The search and manipulation of innovative properties developing from the quantum nature of matter could lead to next-generation quantum computers and electronics. However, finding or designing materials capable of hosting such quantum interactions is indeed a problematic task.
Harmonizing multiple quantum mechanical properties, which often do not coexist together, and trying to do it by design is a highly complex challenge.
James Rondinelli, Northwestern Engineering
But Rondinelli and a global team of computational and theoretical researchers have done just that. Besides demonstrating that multiple quantum interactions can coexist in one material, the team also succeeded in discovering how an electric field can be employed for controlling these interactions to tune the material’s properties.
This innovation could allow low-power, ultrafast electronics and quantum computers that work extremely faster than existing models in the areas of data acquisition, exchange, and processing.
The research published online on Feb 5th, 2018, in the journal Nature Communications has been supported by the US Army Research Office, National Science Foundation of China, German Research Foundation, and China’s National Science Fund for Distinguished Young Scholars. James Rondinelli, the Morris E. Fine Junior Professor in Materials and Manufacturing in Northwestern’s McCormick School of Engineering, and Cesare Franchini, professor of quantum materials modeling at the University of Vienna, are the co-corresponding authors of the paper. Jiangang He, a postdoctoral fellow at Northwestern, and Franchini are the paper’s co-first authors.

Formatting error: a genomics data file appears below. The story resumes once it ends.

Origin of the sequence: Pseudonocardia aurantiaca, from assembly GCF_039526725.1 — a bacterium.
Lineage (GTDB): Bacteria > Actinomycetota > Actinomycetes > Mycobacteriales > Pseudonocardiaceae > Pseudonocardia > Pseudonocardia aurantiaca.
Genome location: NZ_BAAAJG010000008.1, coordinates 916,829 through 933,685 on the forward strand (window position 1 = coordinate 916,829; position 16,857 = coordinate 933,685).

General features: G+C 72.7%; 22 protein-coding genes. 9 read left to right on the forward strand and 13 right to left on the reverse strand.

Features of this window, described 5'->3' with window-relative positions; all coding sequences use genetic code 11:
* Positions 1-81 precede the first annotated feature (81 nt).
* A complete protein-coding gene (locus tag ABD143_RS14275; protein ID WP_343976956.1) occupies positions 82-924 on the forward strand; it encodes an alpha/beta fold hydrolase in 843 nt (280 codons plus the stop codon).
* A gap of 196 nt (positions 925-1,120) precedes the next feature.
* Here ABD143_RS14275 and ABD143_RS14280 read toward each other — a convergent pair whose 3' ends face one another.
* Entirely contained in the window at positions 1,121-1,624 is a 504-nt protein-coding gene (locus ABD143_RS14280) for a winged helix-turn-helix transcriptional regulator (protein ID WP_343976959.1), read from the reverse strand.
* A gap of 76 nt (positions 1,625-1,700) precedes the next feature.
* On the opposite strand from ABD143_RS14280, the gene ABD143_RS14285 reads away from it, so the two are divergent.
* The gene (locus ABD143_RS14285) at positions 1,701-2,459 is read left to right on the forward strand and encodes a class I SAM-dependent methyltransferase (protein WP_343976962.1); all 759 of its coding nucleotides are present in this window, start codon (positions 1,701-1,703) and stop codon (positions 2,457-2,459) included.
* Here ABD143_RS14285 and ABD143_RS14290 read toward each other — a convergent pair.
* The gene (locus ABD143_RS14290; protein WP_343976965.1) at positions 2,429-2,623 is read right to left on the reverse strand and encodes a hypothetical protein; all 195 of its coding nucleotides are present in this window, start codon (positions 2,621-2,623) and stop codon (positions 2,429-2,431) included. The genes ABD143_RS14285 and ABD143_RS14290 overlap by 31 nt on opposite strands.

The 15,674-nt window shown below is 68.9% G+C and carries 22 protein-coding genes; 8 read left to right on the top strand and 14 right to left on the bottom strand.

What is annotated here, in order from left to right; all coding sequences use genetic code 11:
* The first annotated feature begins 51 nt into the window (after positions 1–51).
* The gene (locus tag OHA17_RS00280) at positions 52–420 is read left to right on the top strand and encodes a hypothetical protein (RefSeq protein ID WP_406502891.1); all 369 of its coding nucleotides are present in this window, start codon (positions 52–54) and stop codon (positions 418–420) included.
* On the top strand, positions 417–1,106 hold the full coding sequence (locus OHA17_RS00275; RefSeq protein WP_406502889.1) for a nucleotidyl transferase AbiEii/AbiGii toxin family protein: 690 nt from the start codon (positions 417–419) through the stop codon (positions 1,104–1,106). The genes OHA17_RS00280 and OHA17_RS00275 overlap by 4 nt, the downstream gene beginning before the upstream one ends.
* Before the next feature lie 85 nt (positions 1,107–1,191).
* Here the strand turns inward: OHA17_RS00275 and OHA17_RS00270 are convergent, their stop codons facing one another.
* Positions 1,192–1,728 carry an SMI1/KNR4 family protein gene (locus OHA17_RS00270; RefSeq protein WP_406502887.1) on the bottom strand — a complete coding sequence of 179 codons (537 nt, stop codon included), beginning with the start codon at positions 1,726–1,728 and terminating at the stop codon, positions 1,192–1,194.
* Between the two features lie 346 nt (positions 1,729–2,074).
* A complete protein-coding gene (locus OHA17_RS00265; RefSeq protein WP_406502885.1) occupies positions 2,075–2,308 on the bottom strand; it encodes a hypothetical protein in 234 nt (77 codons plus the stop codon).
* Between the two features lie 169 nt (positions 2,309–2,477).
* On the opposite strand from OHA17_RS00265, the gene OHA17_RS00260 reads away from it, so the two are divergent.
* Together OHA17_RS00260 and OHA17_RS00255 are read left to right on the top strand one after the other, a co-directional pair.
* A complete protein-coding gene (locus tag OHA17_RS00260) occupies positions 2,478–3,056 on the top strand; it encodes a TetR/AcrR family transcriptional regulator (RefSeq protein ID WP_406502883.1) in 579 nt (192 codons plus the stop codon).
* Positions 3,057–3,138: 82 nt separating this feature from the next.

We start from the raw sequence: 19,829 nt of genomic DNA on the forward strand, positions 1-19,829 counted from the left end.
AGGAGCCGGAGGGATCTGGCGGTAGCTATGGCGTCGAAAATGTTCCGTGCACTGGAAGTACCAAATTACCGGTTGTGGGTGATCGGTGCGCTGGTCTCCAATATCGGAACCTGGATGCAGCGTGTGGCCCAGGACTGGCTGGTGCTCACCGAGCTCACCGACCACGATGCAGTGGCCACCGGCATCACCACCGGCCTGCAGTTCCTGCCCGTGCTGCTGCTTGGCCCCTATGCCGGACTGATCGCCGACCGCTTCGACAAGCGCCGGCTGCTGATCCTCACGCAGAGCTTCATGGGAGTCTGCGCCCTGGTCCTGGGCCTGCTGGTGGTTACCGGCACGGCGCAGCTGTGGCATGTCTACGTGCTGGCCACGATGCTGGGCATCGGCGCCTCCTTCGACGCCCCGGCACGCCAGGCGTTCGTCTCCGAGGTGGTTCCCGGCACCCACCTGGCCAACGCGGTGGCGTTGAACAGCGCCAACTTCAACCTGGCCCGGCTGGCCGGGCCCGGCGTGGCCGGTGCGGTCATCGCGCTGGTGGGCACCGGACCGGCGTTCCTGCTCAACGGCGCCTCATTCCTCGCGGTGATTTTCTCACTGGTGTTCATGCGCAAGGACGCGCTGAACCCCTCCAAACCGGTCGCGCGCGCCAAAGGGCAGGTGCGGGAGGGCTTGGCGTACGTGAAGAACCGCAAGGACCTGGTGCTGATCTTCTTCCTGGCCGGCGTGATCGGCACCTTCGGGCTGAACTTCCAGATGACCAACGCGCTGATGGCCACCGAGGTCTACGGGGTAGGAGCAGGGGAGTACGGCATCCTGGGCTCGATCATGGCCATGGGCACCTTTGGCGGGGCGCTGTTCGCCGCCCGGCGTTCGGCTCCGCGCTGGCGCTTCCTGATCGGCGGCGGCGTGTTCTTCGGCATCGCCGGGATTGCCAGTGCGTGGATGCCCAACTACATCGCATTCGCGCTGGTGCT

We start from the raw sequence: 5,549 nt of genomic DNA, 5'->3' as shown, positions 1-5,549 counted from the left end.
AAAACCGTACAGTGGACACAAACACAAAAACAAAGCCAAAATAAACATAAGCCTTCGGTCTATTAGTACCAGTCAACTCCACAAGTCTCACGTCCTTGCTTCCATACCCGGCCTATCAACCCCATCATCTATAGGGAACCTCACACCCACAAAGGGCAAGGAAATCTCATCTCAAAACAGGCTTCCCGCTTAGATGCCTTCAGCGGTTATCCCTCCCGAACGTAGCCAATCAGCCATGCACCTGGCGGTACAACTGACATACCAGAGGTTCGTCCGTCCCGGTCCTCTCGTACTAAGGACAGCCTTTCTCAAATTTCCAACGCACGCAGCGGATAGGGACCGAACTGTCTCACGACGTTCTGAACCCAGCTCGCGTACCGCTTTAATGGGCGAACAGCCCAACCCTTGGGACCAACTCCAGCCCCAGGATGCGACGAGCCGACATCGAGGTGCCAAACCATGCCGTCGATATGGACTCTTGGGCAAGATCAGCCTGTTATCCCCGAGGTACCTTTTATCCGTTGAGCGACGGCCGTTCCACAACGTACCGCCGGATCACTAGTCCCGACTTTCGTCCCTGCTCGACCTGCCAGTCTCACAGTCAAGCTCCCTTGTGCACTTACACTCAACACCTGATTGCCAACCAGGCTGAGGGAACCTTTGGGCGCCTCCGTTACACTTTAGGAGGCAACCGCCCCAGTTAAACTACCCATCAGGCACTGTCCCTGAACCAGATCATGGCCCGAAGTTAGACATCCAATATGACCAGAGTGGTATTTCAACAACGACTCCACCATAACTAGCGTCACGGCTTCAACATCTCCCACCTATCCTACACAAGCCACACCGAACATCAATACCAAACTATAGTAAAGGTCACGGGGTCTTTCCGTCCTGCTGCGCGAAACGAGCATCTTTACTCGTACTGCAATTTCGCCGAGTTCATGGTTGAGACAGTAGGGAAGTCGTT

Quantum mechanical interactions administer the potential of and speed with which electrons can pass through a material. This establishes whether a material is an insulator or conductor. It also controls whether or not the material displays ferroelectricity, or presents an electrical polarization.
The possibility of accessing multiple order phases, which rely on different quantum-mechanical interactions in the same material, is a challenging fundamental issue and imperative for delivering on the promises that quantum information sciences can offer.
Cesare Franchini, Professor of Quantum Materials Modeling, The University of Vienna
Using computational simulations carried out at the Vienna Scientific Cluster, the team succeeded in discovering coexisting quantum-mechanical interactions in the compound silver-bismuth-oxide. Bismuth, a post-transition metal, allows the spin of the electron to work together with its own motion — a characteristic that has no equivalence in classical physics. It also does not display inversion symmetry, indicating that ferroelectricity should be present when the material is an electrical insulator. Researches applied an electric field to the material in order to control whether the electron spins were coupled in pairs (displaying Weyl-fermions) or separated (showing Rashba-splitting) as well as whether the system is electrically conductive or not.
This is the first real case of a topological quantum transition from a ferroelectric insulator to a non-ferroelectric semi-metal. This is like awakening a different kind of quantum interactions that are quietly sleeping in the same house without knowing each other.